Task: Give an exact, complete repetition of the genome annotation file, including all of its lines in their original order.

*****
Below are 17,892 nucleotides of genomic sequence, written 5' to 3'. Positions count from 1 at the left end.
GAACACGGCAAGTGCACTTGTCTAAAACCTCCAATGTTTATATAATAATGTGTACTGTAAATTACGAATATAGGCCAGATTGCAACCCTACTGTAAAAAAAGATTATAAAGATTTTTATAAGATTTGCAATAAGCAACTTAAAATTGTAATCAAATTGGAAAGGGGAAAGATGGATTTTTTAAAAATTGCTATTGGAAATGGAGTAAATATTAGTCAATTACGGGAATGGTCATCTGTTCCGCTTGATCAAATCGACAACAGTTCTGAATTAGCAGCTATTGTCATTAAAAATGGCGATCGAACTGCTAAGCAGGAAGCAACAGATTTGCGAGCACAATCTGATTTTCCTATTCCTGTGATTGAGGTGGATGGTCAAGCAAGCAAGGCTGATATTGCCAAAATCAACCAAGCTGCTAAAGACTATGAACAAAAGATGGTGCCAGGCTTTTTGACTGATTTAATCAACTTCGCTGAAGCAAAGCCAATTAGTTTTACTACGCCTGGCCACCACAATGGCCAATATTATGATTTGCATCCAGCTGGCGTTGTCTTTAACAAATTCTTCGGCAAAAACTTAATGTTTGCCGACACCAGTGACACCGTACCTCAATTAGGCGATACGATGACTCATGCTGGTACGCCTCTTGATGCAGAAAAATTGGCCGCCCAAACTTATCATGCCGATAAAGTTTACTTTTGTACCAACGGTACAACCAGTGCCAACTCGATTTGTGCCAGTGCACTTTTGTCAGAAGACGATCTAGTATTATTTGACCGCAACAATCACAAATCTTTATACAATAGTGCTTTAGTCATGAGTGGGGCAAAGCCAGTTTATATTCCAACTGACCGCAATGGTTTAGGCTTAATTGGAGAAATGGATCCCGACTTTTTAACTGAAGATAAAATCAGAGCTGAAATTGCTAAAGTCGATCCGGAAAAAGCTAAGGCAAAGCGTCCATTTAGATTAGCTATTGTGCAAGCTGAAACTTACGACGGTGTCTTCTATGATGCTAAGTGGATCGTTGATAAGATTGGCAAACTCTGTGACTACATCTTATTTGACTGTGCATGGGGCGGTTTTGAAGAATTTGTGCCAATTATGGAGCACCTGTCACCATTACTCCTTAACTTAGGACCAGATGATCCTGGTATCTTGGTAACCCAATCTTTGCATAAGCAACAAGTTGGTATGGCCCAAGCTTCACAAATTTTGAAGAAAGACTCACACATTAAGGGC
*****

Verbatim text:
Below are 17,892 nucleotides of genomic sequence, written 5' to 3'. Positions count from 1 at the left end.
GAACACGGCAAGTGCACTTGTCTAAAACCTCCAATGTTTATATAATAATGTGTACTGTAAATTACGAATATAGGCCAGATTGCAACCCTACTGTAAAAAAAGATTATAAAGATTTTTATAAGATTTGCAATAAGCAACTTAAAATTGTAATCAAATTGGAAAGGGGAAAGATGGATTTTTTAAAAATTGCTATTGGAAATGGAGTAAATATTAGTCAATTACGGGAATGGTCATCTGTTCCGCTTGATCAAATCGACAACAGTTCTGAATTAGCAGCTATTGTCATTAAAAATGGCGATCGAACTGCTAAGCAGGAAGCAACAGATTTGCGAGCACAATCTGATTTTCCTATTCCTGTGATTGAGGTGGATGGTCAAGCAAGCAAGGCTGATATTGCCAAAATCAACCAAGCTGCTAAAGACTATGAACAAAAGATGGTGCCAGGCTTTTTGACTGATTTAATCAACTTCGCTGAAGCAAAGCCAATTAGTTTTACTACGCCTGGCCACCACAATGGCCAATATTATGATTTGCATCCAGCTGGCGTTGTCTTTAACAAATTCTTCGGCAAAAACTTAATGTTTGCCGACACCAGTGACACCGTACCTCAATTAGGCGATACGATGACTCATGCTGGTACGCCTCTTGATGCAGAAAAATTGGCCGCCCAAACTTATCATGCCGATAAAGTTTACTTTTGTACCAACGGTACAACCAGTGCCAACTCGATTTGTGCCAGTGCACTTTTGTCAGAAGACGATCTAGTATTATTTGACCGCAACAATCACAAATCTTTATACAATAGTGCTTTAGTCATGAGTGGGGCAAAGCCAGTTTATATTCCAACTGACCGCAATGGTTTAGGCTTAATTGGAGAAATGGATCCCGACTTTTTAACTGAAGATAAAATCAGAGCTGAAATTGCTAAAGTCGATCCGGAAAAAGCTAAGGCAAAGCGTCCATTTAGATTAGCTATTGTGCAAGCTGAAACTTACGACGGTGTCTTCTATGATGCTAAGTGGATCGTTGATAAGATTGGCAAACTCTGTGACTACATCTTATTTGACTGTGCATGGGGCGGTTTTGAAGAATTTGTGCCAATTATGGAGCACCTGTCACCATTACTCCTTAACTTAGGACCAGATGATCCTGGTATCTTGGTAACCCAATCTTTGCATAAGCAACAAGTTGGTATGGCCCAAGCTTCACAAATTTTGAAGAAAGACTCACACATTAAGGGC